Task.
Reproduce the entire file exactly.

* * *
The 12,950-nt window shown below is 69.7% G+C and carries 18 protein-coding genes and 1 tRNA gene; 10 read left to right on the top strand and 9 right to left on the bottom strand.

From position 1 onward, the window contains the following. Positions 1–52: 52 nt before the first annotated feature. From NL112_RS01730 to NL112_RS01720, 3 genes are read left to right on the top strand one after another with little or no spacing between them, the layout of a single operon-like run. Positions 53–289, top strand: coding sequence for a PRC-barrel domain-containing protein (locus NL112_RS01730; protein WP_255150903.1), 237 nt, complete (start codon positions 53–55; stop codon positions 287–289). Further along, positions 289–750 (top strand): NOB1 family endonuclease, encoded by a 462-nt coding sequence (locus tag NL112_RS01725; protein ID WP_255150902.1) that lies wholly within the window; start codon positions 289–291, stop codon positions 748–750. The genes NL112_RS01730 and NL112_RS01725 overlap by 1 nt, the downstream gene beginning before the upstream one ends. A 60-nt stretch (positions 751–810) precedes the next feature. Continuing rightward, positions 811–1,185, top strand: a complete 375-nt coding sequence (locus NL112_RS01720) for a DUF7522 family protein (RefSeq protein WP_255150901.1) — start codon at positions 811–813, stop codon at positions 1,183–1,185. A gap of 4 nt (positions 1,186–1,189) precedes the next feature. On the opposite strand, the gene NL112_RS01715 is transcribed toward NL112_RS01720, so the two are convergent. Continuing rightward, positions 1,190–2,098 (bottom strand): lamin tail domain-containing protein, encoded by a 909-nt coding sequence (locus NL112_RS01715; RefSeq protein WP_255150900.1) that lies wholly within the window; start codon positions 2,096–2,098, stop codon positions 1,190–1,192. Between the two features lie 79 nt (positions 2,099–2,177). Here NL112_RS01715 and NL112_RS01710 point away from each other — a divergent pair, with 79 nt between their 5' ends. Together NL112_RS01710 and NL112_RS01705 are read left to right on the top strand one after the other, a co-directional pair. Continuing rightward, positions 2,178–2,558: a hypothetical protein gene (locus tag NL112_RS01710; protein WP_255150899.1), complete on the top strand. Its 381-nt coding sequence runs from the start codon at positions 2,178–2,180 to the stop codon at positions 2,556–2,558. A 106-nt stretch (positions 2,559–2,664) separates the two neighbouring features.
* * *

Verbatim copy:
The 12,950-nt window shown below is 69.7% G+C and carries 18 protein-coding genes and 1 tRNA gene; 10 read left to right on the top strand and 9 right to left on the bottom strand.

From position 1 onward, the window contains the following. Positions 1–52: 52 nt before the first annotated feature. From NL112_RS01730 to NL112_RS01720, 3 genes are read left to right on the top strand one after another with little or no spacing between them, the layout of a single operon-like run. Positions 53–289, top strand: coding sequence for a PRC-barrel domain-containing protein (locus NL112_RS01730; protein WP_255150903.1), 237 nt, complete (start codon positions 53–55; stop codon positions 287–289). Further along, positions 289–750 (top strand): NOB1 family endonuclease, encoded by a 462-nt coding sequence (locus tag NL112_RS01725; protein ID WP_255150902.1) that lies wholly within the window; start codon positions 289–291, stop codon positions 748–750. The genes NL112_RS01730 and NL112_RS01725 overlap by 1 nt, the downstream gene beginning before the upstream one ends. A 60-nt stretch (positions 751–810) precedes the next feature. Continuing rightward, positions 811–1,185, top strand: a complete 375-nt coding sequence (locus NL112_RS01720) for a DUF7522 family protein (RefSeq protein WP_255150901.1) — start codon at positions 811–813, stop codon at positions 1,183–1,185. A gap of 4 nt (positions 1,186–1,189) precedes the next feature. On the opposite strand, the gene NL112_RS01715 is transcribed toward NL112_RS01720, so the two are convergent. Continuing rightward, positions 1,190–2,098 (bottom strand): lamin tail domain-containing protein, encoded by a 909-nt coding sequence (locus NL112_RS01715; RefSeq protein WP_255150900.1) that lies wholly within the window; start codon positions 2,096–2,098, stop codon positions 1,190–1,192. Between the two features lie 79 nt (positions 2,099–2,177). Here NL112_RS01715 and NL112_RS01710 point away from each other — a divergent pair, with 79 nt between their 5' ends. Together NL112_RS01710 and NL112_RS01705 are read left to right on the top strand one after the other, a co-directional pair. Continuing rightward, positions 2,178–2,558: a hypothetical protein gene (locus tag NL112_RS01710; protein WP_255150899.1), complete on the top strand. Its 381-nt coding sequence runs from the start codon at positions 2,178–2,180 to the stop codon at positions 2,556–2,558. A 106-nt stretch (positions 2,559–2,664) separates the two neighbouring features.